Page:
06 April 2009

Don't Be Quality Guy

Do not make the mistake of taking on the role in your team of the greatest advocate for improving quality. Don't be quality guy.

This was the advice given to me by an ex-colleague and he assured me it was first-hand wisdom, hard-won.

My approach has been to see things as business cases. Does quality always have a business case? This is something I've been wondering about for a long time. It certainly seems to depend on the details.

Thankfully I have never had to learn this lesson first hand. I just adopted it. I remember the look in my ex-colleague's eyes.


  1. Define quality.

  2. How glib.

    You know I don't think my defining quality is really going to add clarity to this.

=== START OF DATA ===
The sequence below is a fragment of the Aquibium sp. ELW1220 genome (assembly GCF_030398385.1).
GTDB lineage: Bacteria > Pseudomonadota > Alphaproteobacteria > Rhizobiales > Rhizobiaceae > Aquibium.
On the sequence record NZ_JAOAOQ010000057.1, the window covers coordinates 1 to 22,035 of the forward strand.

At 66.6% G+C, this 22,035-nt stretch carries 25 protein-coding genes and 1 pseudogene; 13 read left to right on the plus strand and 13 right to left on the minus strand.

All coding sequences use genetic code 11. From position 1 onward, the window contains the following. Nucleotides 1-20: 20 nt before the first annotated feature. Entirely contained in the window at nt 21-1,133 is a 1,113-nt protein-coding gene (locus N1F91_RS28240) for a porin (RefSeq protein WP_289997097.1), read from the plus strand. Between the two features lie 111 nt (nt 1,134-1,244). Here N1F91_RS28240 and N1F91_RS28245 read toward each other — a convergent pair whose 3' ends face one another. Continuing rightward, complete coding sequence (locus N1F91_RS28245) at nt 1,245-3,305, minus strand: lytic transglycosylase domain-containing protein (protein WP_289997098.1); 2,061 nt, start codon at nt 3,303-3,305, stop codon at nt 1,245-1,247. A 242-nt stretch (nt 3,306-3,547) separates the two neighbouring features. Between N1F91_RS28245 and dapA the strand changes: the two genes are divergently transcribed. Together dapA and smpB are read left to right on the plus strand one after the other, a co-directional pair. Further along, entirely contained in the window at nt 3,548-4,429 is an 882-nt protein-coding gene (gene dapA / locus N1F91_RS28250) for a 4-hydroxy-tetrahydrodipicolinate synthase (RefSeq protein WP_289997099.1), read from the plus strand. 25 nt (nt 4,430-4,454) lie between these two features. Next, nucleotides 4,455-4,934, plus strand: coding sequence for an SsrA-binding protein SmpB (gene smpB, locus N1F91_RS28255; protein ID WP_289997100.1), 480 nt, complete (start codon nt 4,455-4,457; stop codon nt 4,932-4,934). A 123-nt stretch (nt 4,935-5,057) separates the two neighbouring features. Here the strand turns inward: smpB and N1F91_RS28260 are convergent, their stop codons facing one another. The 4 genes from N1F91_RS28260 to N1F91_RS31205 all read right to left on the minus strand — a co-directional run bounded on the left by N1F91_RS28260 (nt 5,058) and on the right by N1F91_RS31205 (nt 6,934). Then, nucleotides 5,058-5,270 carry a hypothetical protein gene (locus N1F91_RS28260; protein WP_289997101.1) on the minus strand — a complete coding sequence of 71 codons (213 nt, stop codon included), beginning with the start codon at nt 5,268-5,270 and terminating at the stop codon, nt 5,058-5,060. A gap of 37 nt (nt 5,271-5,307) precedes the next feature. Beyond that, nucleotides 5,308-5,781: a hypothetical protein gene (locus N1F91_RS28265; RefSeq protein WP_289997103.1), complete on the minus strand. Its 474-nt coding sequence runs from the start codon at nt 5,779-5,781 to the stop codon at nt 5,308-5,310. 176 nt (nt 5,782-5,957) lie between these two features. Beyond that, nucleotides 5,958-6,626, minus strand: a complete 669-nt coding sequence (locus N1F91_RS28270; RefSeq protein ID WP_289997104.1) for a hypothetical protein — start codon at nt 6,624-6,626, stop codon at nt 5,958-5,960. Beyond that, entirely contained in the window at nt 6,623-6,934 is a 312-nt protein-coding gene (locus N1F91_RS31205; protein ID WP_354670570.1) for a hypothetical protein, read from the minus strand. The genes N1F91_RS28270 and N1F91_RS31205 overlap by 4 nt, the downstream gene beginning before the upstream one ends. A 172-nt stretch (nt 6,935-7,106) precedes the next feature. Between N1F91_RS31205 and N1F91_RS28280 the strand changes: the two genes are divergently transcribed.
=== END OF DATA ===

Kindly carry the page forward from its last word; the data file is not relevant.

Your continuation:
Either you really don't know what software quality is in which case the whole post is useless to you OR you are trying to make a tangential point about quality being challenging to define, in which case you can choose your own reasonable definition and my colleague's advice holds.

  3. Dude! You're advocating people shouldn't advocate improving quality because that's what someone else told you to do. If that's not being glib then my dictionary is broken. ;-)
    Unfortunately my reason for asking the question is more pedestrian than those you posit. I just wanted to know if you were talking about improving code quality, improving the quality of development processes/practices, improving product quality or some combination thereof.

  4. There is a big difference between advocating quality and being Quality Guy.

    I'm still interested in the answer to this:

    "Does quality always have a business case?"

    I'm mostly thinking of code quality but I did say you could use your own definition.